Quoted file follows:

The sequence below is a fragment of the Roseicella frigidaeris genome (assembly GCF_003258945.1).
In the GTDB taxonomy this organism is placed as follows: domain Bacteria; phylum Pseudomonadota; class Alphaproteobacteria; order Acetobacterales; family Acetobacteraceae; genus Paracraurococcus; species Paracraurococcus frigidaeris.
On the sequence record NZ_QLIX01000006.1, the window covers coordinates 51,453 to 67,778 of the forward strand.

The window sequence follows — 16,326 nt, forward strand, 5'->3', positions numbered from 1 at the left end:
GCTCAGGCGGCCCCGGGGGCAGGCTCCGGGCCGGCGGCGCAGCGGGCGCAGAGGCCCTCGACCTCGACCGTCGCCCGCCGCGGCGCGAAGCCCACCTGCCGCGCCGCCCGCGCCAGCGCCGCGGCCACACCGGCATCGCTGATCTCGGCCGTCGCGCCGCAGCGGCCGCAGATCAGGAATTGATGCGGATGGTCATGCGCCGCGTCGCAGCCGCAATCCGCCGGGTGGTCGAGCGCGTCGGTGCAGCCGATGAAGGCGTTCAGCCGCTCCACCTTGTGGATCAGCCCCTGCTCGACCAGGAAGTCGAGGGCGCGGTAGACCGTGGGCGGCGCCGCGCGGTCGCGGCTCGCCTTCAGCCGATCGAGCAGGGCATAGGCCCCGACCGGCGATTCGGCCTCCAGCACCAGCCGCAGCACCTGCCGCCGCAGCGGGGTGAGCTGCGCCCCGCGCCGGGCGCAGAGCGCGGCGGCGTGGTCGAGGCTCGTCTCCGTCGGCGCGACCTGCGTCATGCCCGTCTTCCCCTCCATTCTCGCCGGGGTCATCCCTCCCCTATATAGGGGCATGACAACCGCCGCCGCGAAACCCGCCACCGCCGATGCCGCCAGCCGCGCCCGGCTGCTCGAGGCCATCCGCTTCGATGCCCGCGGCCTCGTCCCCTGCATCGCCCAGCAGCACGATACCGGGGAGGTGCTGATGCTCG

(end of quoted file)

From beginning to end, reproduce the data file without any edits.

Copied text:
The sequence below is a fragment of the Roseicella frigidaeris genome (assembly GCF_003258945.1).
In the GTDB taxonomy this organism is placed as follows: domain Bacteria; phylum Pseudomonadota; class Alphaproteobacteria; order Acetobacterales; family Acetobacteraceae; genus Paracraurococcus; species Paracraurococcus frigidaeris.
On the sequence record NZ_QLIX01000006.1, the window covers coordinates 51,453 to 67,778 of the forward strand.

The window sequence follows — 16,326 nt, forward strand, 5'->3', positions numbered from 1 at the left end:
GCTCAGGCGGCCCCGGGGGCAGGCTCCGGGCCGGCGGCGCAGCGGGCGCAGAGGCCCTCGACCTCGACCGTCGCCCGCCGCGGCGCGAAGCCCACCTGCCGCGCCGCCCGCGCCAGCGCCGCGGCCACACCGGCATCGCTGATCTCGGCCGTCGCGCCGCAGCGGCCGCAGATCAGGAATTGATGCGGATGGTCATGCGCCGCGTCGCAGCCGCAATCCGCCGGGTGGTCGAGCGCGTCGGTGCAGCCGATGAAGGCGTTCAGCCGCTCCACCTTGTGGATCAGCCCCTGCTCGACCAGGAAGTCGAGGGCGCGGTAGACCGTGGGCGGCGCCGCGCGGTCGCGGCTCGCCTTCAGCCGATCGAGCAGGGCATAGGCCCCGACCGGCGATTCGGCCTCCAGCACCAGCCGCAGCACCTGCCGCCGCAGCGGGGTGAGCTGCGCCCCGCGCCGGGCGCAGAGCGCGGCGGCGTGGTCGAGGCTCGTCTCCGTCGGCGCGACCTGCGTCATGCCCGTCTTCCCCTCCATTCTCGCCGGGGTCATCCCTCCCCTATATAGGGGCATGACAACCGCCGCCGCGAAACCCGCCACCGCCGATGCCGCCAGCCGCGCCCGGCTGCTCGAGGCCATCCGCTTCGATGCCCGCGGCCTCGTCCCCTGCATCGCCCAGCAGCACGATACCGGGGAGGTGCTGATGCTCG